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On the Arts Beat, Of Wine and Cyanide in Queens Plaza Gentrifying Museum of Fake Art

Byline: Matthew Russell Lee of Inner City Press: On the Arts Beat

LONG ISLAND CITY, NY, October 14 -- Getting off the N train at Queens Plaza, coming from Astoria, thank you, and not from Manhattan, there were arrows written in chalk on the sidewalk, pointing east to "MOFA." That'd be the Museum of Fake Act, an exhibit in the 20,000 square foot CivicSpace warehouse donated, as its Space's website repeats like a mantra, by "Bill Modell." While the Space's site doesn't explain, he's the chairman of Modell's Sporting Goods, who's jingle in TV ads is "Gotta go to Mo's!". So, gotta go to MOFA.

            The Space is huge, but you had to pay to get in. Fifteen dollars, to be exact, or ten dollars with student i.d.. The price seemed steep for fake art, but to review correctly, in full LIC anonymity, a decision was made not to claim press or reviewer status. The first piece involved headphones in plastic bowls on top of large wedding like cakes. This reviewer's companion, noted artist and late-night French fry eater, asked, "Can you taste it?" A watcher of the piece shook her head, pointed at other small cakes on the side which, she said, could be eaten. But that's not as fun. Which one if fake?

            Beckoning next where Christmas lights spread out on the dirty mattress of a fold-out couch. Fire hazard or symbol of self-flagellation? At least to this reviewer, the piece was reminiscent of defunct South Bronx gallery Fashion Moda's presentation of rotting tenement accoutrements as art, which left most Bronx viewers baffled and/or insulted. At the CivicSpace in a side room, bloody boot prints and the guilty Timberlands themselves. A laptop showing an image of a milk-engorged cow from behind. In the middle of the room, an atonal band played, or played at playing, with xylophone, strings and lead vocalist who paced back and forth with a microphone. There was, as advertised, free wine, poured from bottles painted gold into plastic cups, next to a tip jar.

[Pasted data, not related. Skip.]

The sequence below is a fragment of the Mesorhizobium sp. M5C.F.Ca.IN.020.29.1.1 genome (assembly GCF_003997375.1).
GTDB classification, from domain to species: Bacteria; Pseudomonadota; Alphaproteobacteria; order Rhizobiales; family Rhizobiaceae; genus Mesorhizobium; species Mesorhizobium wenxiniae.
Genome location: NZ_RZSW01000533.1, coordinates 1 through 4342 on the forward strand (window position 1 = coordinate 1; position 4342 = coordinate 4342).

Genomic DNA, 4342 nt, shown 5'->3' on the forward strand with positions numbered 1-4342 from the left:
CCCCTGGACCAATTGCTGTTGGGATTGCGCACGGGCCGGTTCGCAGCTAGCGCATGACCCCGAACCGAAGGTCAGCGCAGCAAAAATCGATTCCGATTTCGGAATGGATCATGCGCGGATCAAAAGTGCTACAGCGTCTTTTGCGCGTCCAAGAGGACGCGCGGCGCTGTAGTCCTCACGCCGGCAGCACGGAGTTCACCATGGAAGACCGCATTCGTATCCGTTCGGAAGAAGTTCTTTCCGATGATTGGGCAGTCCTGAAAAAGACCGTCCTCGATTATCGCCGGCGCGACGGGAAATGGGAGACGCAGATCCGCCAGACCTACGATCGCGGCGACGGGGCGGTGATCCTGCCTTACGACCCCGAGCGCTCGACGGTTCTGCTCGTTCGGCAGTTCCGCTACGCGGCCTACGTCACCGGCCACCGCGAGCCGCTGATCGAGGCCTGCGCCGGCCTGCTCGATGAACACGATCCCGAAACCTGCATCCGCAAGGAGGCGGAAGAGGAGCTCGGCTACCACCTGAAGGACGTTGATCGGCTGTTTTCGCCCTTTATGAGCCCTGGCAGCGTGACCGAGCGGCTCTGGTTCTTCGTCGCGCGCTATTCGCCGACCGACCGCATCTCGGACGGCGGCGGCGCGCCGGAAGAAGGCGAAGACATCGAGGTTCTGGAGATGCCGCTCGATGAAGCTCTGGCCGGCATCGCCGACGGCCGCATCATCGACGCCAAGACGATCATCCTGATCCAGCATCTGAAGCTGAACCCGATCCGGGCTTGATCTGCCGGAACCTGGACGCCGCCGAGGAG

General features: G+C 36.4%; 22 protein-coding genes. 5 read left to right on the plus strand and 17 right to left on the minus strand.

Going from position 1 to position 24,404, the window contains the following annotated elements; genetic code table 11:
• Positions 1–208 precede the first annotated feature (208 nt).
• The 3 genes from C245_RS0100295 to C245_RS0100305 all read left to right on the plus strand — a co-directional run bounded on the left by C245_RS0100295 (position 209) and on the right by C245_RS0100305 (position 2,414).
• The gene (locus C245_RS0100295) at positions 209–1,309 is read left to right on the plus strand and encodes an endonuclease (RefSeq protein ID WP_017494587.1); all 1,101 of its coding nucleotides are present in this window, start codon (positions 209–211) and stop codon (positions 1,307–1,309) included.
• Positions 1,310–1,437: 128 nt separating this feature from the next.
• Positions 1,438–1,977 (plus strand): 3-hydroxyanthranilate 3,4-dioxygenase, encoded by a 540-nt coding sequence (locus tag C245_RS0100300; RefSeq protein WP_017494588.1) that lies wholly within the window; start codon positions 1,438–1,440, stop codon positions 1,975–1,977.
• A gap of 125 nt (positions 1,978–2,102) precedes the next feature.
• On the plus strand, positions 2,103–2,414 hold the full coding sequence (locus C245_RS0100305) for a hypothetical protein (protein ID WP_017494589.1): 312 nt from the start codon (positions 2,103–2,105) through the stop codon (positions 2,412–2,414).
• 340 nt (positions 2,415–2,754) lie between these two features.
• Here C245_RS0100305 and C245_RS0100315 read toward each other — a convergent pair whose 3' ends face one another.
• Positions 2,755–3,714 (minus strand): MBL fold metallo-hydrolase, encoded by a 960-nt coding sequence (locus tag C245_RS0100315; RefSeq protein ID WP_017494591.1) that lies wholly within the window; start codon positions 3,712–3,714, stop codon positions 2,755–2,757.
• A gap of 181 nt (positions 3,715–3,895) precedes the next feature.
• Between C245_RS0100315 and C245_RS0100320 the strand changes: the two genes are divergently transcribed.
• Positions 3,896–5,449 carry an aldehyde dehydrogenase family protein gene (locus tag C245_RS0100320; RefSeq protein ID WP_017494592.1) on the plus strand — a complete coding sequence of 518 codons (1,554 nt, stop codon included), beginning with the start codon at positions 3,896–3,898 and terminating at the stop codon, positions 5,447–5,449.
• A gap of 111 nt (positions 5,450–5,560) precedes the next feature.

By now the French fry expert had enough, and went and got a refund from what can be described as a quivering hipster. "But he had wine," the woman at the door said, pointing at this reviewer. It ended up being a five dollar plastic cup of wine. But there was at least one justifying jolting piece, of crystals in Petrie dishes with a caption about a "late" doctor having progressed from a work called "Salt Lick" to a project about cyanide. "Late means he's dead," someone said. "Art is more than just ideas," snarked the French fry. In the three-way Subway-slash-chicken place under the El, the fries were short, thin and hot.

Quivering hipster in LIC CivicSpace

            The surrounding area is undergoing rapid gentrification, of which MOFA and the CivicSpace are inevitably a part. Kristina "Kristy" Schopper, co-founded of The Space in 2001, told Newsday at that time, "We don't have coffee shops. There's no place to hang out on the street." She moved to LIC in 1999, had her car broken into, hooked up somehow with Gotta Go To Mo's. Then in 2002, the Museum of Modern Art decided on Long Island City's Swingline Stapler factory for its relocation space during the three-year rehab of its East 53rd Street Manhattan headquarters. [Click here for Inner City Press' review of MoMA's screening last week of the Catalan films of Pere Portabella.]

            The rest is history. Now there's a Starbucks in Queens Plaza right under the El, and fancy apartment buildings half a block away. The United Nations will be relocating many staffers to Long Island City during the "Capital Master Plan" renovation of its 12 acre campus across the East River. Citigroup is opening a "green-certified" office tower, and the local business association is ecstatic.  Even sporting goods magnate Bill Modell never played hide the ball, so to speak. Back in 2002, he told Crain's New York Business that "the artists know they will eventually move." Soon all the real creative types will be priced out, leaving only the Fake. You can reverse-follow the arrows, but the wheels of time do not turn back.

* * *

  Question: Is the above the plan for the South Bronx?

Click here from more reviews. More seriously, or week-time work, click here for a Reuters AlertNet piece by this correspondent about Uganda's Lord's Resistance Army. Click here for an earlier Reuters AlertNet piece about the Somali National Reconciliation Congress, and the UN's $200,000 contribution from an undefined trust fund.  Video Analysis here

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